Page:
Senior Ranks at DHS Face Scrutiny for Lack of Diversity

By Stephen Barr
Wednesday, March 12, 2008

The career senior ranks at the Department of Homeland Security are less diverse than in the government overall, and less diverse than the department's own workforce, according to a congressional report.

African Americans, for example, made up 8.5 percent of the career Senior Executive Service in the government last year but were 6.5 percent of the career SES at Homeland Security.

The report was prepared by the Democratic staff of the House Homeland Security Committee, chaired by Rep. Bennie Thompson (D-Miss.). "The makeup of the department's senior leadership must be reflective of the face of America," Thompson said when releasing the report.

The Senior Executive Service is the top rung of the civil service. There are about 6,400 career members of the SES, who help manage a federal workforce of nearly 2 million. At Homeland Security, there were 446 career executives as of March 2007, out of a workforce of more than 168,000 civilian employees.

Many SES members help run the government's day-to-day operations, filling the top non-political jobs in agencies and assuring continuity during presidential transitions.

Diversity is a somewhat sensitive issue at Homeland Security these days. Last Wednesday, Democrats on the House Judiciary Committee pointed out that none of the 10 aides accompanying Homeland Security Secretary Michael Chertoff at a hearing were African American or women.

Russ Knocke, a department spokesman, called the House report "outdated and opportunistic" and said it was "a little too coincidental" that "this report suddenly pops up" at the Judiciary Committee hearing. Knocke said he did not have a "point-by-point analysis" to challenge the data.

A spokeswoman for Thompson, Dena Graziano, said that the timing of the report's release was not connected to the hearing and that it had been in the works since the summer of 2007.

The report explains that it uses a March 2007 snapshot of the Homeland Security workforce because it was the most current information available to the Government Accountability Office and the best match for data pulled from the Office of Personnel Management and the Transportation Security Administration, a part of Homeland Security.

Thompson is not the only House chairman to be paying attention to diversity issues. Rep. Danny K. Davis (D-Ill.) and Sen. Daniel K. Akaka (D-Hawaii), chairmen of the House and Senate federal workforce subcommittees, have introduced legislation aimed at promoting diversity in the government's executive ranks.

According to the Thompson report, the bureaus at Homeland Security vary considerably in terms of race, ethnicity and gender.

African Americans ranged from a high of 21.5 percent in the TSA to a low of 5.5 percent in the directorate for science and technology. Hispanics ranged from a high of 30.7 percent in Customs and Border Protection to a low of 2.7 percent in the Domestic Nuclear Detection Office. Women made up 60 percent of the Citizenship and Immigration Services workforce and 24 percent of Customs and Border Protection.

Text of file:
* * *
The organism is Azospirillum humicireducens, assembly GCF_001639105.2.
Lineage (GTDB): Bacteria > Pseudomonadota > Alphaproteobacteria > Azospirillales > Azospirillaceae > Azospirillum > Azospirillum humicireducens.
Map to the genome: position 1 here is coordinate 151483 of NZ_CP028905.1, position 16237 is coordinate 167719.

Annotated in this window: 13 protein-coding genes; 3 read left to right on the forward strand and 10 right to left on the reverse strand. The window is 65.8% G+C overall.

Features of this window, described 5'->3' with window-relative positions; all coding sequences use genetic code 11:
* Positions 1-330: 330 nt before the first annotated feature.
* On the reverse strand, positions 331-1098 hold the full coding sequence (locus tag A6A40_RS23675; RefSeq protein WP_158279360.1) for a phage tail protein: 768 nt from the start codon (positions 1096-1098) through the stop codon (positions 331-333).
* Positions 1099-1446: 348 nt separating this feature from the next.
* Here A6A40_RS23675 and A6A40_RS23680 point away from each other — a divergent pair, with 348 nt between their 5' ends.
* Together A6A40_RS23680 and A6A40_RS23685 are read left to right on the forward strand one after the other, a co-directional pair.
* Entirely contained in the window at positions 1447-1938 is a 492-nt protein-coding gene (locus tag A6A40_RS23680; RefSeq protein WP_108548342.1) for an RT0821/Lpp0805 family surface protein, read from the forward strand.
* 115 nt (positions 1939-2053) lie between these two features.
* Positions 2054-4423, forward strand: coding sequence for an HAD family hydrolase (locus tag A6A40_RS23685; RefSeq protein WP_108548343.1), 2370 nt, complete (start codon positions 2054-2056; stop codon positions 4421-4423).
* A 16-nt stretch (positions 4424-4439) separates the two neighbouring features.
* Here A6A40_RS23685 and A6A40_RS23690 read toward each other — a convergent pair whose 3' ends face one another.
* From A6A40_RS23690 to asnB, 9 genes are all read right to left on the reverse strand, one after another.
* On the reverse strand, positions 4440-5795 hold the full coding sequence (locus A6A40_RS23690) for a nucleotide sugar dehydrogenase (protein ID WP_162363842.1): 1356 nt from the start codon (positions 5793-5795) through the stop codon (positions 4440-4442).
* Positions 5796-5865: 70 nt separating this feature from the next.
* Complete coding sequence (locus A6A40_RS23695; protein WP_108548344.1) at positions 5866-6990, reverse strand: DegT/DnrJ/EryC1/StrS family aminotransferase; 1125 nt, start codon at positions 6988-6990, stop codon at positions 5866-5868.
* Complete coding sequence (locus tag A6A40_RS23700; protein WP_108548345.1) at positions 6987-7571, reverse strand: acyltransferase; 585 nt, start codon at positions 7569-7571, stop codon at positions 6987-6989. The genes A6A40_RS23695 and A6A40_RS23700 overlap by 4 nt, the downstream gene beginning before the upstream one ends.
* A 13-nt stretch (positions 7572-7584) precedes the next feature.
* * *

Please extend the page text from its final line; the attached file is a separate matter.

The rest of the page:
In March 2007, the department's headquarters staff was one of the least diverse offices, with only one African American and one Hispanic among 46 members of the career SES, the report said.

The lack of diversity in the department's career executive corps, the report said, suggests "that relatively few members of minority groups and women rise into the DHS career SES leadership ranks."

African Americans are 14.5 percent of Homeland Security employees but 6.5 percent of the career SES at the department. Asians make up 4.2 percent of the department but 1.8 percent of the career executives. Hispanics make up 16.4 percent of the workforce but only 5.4 percent of the career executives, the report said.

Hispanics, though, are one group where the department is not under-represented. The percentage of Hispanics employed by Homeland Security is more than double the government-wide rate.

The department, created by Congress to help defend the nation against terrorism, celebrates its fifth anniversary this month. As part of an effort to improve management practices, Knocke said the department in fiscal 2007 drafted its first "corporate diversity strategy."

The strategy includes participation in job fairs that focus on minority students and partnerships with the Urban League's Black Executive Exchange Program and the National Association of Hispanic Federal Executives.

This year, officials will launch an intern program in Mississippi, Louisiana and nearby states that will work with high school and college students to ready them for careers in the department.

The department also has an effort underway to recruit more employees with disabilities and veterans with disabilities, Knocke said. Between February 2004 and October 2007, the number of employees with disabilities increased from 50 to 191 at the department's headquarters.

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